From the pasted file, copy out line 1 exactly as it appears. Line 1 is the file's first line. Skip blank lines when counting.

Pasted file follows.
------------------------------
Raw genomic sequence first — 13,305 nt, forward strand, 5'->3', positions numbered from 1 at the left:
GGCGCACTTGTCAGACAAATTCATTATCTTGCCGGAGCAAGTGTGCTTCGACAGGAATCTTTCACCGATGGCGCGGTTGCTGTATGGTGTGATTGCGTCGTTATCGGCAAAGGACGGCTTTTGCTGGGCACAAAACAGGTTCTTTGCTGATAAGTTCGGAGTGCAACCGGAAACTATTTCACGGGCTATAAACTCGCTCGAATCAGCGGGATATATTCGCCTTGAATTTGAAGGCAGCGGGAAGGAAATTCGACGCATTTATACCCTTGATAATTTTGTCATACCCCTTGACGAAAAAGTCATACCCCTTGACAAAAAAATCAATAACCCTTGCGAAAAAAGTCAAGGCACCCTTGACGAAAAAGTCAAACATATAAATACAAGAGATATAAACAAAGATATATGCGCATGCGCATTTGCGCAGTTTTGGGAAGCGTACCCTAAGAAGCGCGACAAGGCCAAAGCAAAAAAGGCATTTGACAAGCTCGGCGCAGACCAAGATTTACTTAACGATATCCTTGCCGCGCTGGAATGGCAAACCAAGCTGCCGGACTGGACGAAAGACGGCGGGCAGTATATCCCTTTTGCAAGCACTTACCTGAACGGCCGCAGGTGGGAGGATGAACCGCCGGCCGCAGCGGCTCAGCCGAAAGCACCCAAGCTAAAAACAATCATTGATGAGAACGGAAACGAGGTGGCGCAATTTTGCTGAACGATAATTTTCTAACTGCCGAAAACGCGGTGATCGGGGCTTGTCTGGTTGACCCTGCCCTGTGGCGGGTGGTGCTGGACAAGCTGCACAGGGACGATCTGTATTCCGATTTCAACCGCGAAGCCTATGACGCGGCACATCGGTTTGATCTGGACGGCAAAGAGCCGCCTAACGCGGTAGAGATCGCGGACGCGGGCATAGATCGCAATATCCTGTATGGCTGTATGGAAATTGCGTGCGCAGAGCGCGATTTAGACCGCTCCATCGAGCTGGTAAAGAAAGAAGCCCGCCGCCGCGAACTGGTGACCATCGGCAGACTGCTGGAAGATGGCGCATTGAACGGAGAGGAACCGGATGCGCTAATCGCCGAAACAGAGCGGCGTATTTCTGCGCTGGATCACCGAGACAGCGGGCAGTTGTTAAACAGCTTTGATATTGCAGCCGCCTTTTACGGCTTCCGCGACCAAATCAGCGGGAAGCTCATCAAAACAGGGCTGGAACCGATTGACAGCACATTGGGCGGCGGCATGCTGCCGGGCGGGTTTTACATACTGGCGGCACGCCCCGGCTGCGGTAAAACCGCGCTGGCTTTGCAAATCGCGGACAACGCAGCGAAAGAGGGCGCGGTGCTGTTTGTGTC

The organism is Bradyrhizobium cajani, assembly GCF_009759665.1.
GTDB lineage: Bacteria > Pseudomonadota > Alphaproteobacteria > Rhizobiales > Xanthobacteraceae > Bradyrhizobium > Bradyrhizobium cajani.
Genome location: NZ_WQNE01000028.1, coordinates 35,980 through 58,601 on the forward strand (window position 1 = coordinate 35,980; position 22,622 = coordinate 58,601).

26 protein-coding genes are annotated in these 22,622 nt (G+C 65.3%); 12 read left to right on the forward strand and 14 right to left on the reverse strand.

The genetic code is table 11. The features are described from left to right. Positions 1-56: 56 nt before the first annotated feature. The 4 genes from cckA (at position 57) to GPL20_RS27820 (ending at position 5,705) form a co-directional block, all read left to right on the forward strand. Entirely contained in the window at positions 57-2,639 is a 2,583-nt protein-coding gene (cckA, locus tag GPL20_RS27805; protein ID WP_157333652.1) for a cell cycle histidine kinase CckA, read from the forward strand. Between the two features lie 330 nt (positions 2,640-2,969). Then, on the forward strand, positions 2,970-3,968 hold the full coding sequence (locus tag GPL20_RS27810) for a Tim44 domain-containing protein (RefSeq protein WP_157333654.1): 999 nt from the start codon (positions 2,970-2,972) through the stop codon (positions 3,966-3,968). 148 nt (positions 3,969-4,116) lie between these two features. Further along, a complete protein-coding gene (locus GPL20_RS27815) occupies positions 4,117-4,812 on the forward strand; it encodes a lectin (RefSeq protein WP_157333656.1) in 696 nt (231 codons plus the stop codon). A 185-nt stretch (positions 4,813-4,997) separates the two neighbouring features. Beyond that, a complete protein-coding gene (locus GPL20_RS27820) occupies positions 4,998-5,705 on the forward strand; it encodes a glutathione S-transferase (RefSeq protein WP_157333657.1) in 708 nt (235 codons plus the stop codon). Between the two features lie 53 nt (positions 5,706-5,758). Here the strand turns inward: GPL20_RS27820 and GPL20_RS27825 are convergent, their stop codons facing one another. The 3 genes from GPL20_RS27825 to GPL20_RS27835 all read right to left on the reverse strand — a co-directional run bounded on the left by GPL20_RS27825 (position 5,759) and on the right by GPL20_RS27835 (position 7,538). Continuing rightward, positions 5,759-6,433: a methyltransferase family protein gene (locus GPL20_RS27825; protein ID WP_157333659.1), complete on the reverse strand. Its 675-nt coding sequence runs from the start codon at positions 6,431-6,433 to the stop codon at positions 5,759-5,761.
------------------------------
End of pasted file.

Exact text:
Raw genomic sequence first — 13,305 nt, forward strand, 5'->3', positions numbered from 1 at the left: